High School Students
Databasing and Mapping
Vouchering and Archiving
Reconstructing the vaejovid tree
will be computationally challenging, because of the time span for divergence and
size of the data set. Analyses will require heuristic searches and the
exploration of varied parameters. Besides state-of-the-art desktop computers, we
will use the AMNH supercomputer cluster, comprising 560 Pentium III processors (http://research.amnh.org/scicomp/,
allowing multiple analyses to address parameter sensitivity and explore the
analytical space implied by the data.
This project applies the philosophy of “total evidence”
Kluge (1989) or “simultaneous analysis”
Nixon & Carpenter (1996) to analysing molecular and morphological data, the
advantages and disadvantages of which have been thoroughly reviewed and shall
not be elaborated here. Arguments by Nixon & Carpenter (1996) concerning
explanatory power, character independence, and the emergence of secondary
signals are considered sufficient justification for this approach. Separate
analyses of the morphological and molecular data will only be conducted in order
to assess character incongruence among the various data partitions (morphology,
different loci), and only trees obtained from simultaneous analysis of all
evidence will be used for testing a posteriori hypotheses.
The inclusion of morphological data, in turn, provides justification for
the use of parsimony in this project, and simultaneous analysis is a logical
extension of the parsimony criterion (Nixon & Carpenter 1996). The use of
multiple analytical techniques, predicated on fundamentally different
philosophies (“syncretism” sensu Schuh 2000; “pluralism” sensu
Giribet et al. 2001a; “methodological concordance” sensu Grant & Kluge
2003), has been criticised elsewhere (Giribet et al. 2001a; Grant & Kluge 2003;
Prendini et al. 2003).
Searches for most parsimonious trees (Farris 1970, 1983; Kluge 1984) will
use POY (Gladstein & Wheeler 1996–2000) (http://research.amnh.org/scicomp/projects/poy.php),
NONA and Pee-Wee (Goloboff 1997a, 1997b) (http://www.cladistics.com/Software.html),
TNT (Goloboff et al. 2002) (http://www.cladistics.com/Software.html),
and PAUP* (Swofford 2002) (http://paup.csit.fsu.edu/),
each with parallel versions. POY will be used for analyses involving
molecular data, because it is the only program implementing direct optimization
(simultaneous alignment and tree-search), regarded as ideal in principle
(Wheeler 1994, 1996, 1998a, 1999, 2001a, 2001b; Slowinski 1998; Giribet &
Wheeler 1999; Giribet et al. 2000,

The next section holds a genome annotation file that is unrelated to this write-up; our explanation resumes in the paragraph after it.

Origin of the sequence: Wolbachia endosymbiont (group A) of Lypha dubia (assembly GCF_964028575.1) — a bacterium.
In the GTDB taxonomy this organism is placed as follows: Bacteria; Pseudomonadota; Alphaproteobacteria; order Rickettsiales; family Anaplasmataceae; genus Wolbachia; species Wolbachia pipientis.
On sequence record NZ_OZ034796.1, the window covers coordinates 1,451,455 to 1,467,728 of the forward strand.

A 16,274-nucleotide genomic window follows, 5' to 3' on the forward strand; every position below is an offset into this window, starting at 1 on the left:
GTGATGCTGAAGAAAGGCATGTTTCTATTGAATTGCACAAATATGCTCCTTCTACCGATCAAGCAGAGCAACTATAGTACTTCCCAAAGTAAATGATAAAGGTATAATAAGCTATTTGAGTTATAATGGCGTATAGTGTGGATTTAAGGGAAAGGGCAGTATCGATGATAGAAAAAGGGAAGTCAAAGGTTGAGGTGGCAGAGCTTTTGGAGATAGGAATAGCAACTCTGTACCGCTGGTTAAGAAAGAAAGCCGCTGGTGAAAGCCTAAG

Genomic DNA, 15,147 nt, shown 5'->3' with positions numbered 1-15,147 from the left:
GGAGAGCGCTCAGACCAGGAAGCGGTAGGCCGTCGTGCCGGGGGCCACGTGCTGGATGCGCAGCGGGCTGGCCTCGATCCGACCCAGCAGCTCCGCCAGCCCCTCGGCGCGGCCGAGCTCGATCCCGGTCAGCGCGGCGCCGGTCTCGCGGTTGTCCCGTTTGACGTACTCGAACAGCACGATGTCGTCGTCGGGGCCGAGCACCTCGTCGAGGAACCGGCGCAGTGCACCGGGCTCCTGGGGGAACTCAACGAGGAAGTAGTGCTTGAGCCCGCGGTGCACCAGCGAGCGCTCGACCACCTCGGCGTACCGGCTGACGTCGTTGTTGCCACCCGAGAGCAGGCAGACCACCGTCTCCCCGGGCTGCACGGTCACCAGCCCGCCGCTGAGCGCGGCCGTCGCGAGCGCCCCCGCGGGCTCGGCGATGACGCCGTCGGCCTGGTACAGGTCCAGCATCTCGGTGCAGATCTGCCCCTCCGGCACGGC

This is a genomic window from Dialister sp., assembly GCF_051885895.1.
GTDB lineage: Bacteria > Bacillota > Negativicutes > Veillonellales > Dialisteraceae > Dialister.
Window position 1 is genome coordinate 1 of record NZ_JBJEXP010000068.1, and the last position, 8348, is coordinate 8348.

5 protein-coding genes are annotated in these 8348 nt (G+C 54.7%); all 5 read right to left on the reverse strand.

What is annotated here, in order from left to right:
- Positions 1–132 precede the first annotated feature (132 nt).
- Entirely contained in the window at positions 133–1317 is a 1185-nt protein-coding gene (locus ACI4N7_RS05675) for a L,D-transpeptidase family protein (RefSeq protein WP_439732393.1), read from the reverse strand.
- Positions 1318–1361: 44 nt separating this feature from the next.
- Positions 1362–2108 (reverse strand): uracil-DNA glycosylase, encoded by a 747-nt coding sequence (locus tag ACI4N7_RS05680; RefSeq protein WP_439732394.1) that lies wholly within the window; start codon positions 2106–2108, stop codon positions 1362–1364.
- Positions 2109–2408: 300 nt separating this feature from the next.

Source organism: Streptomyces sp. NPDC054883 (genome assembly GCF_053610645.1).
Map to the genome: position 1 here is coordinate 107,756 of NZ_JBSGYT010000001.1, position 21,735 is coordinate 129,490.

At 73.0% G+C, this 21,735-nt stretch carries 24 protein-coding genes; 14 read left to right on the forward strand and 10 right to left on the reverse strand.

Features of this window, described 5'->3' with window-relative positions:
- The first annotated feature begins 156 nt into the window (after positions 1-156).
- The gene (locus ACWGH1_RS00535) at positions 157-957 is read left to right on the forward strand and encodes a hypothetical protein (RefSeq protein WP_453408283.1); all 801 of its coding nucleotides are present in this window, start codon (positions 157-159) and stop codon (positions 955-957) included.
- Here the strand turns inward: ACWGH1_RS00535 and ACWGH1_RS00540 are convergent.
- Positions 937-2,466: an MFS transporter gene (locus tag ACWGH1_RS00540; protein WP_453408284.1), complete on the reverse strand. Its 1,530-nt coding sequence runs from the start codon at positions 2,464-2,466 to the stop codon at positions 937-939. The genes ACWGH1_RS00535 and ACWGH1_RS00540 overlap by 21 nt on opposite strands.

2001b; Wahlberg & Zimmermann 2000), albeit computationally demanding. The
widely used approach to analysing sequences of unequal length by first aligning
and then subjecting the prealigned sequences to a normal parsimony analysis has
come under increasing criticism (Wheeler 1994, 1996, 1998b, 1999, 2000, 2001a,b;
Slowinski 1998; Edgecombe et al. 1999; Giribet & Wheeler 1999; Giribet & Ribera
2000; Giribet et al. 2000, 2001b, 2002; Wahlberg & Zimmermann 2000; Giribet
2001; Prendini et al. 2003). This approach clearly violates the logic of
parsimony because whether or not an indel is postulated depends on the phylogeny
in question. As has been cogently argued by Wheeler (1996, 1998b, 1999, 2000,
2001a,b), a phylogeny should be evaluated according to how many substitutions
and how many indels it requires postulating so that analyses should
simultaneously consider the indels and substitutions required by alternative
phylogenies, instead of taking them as given. Strategies for rapid parsimony
analysis, e.g. the parsimony ratchet (Nixon 1999b), tree fusing and tree drift (Goloboff
1999), most of which are implemented in the latest version of POY, will
enhance searches throughout tree space.
Partitioned Bremer support (Baker &
DeSalle 1997; Baker et al. 1998) will be used to address the relative
contributions of different loci and morphological character systems to the
simultaneous analysis. Relative support for nodes in trees will be assessed with
branch support indices (Bremer 1988, 1994; Donoghue et al. 1992) and bootstrap
percentages (Felsenstein 1985; Sanderson 1989).
Adaptational and biogeographical hypotheses will be tested by
optimization on the tree obtained by simultaneous analysis, using
WinClada (Nixon 1999a) or
MacClade (Maddison & Maddison 1992). Ambiguous optimizations will be
resolved with ACCTRAN, maximizing homology by favoring reversals over
parallelisms to explain homoplasy (Swofford & Maddison 1987, 1992).
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R. 1997. Multiple sources of character information and the phylogeny of Hawaiian
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Baker, R.H., Yu, X.B.
& DeSalle, R. 1998. Assessing the relative contribution of molecular and
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limits of amino acid sequence data in angiosperm phylogenetic reconstruction.
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Olmstead, R.G., Smith, J.F. & Palmer, J.D. 1992. Phylogenetic relationships of
Dipsacales based on rbcL sequence data. Annals of the Missouri
Botanical Garden 79: 333–345.
Giribet, G. & Wheeler, W.C. 1999. Filogenia de Chilopoda: Combinado secuencias
de los genes ribosómicos 18S y 28S y morfología [Phylogeny of Chilopoda:
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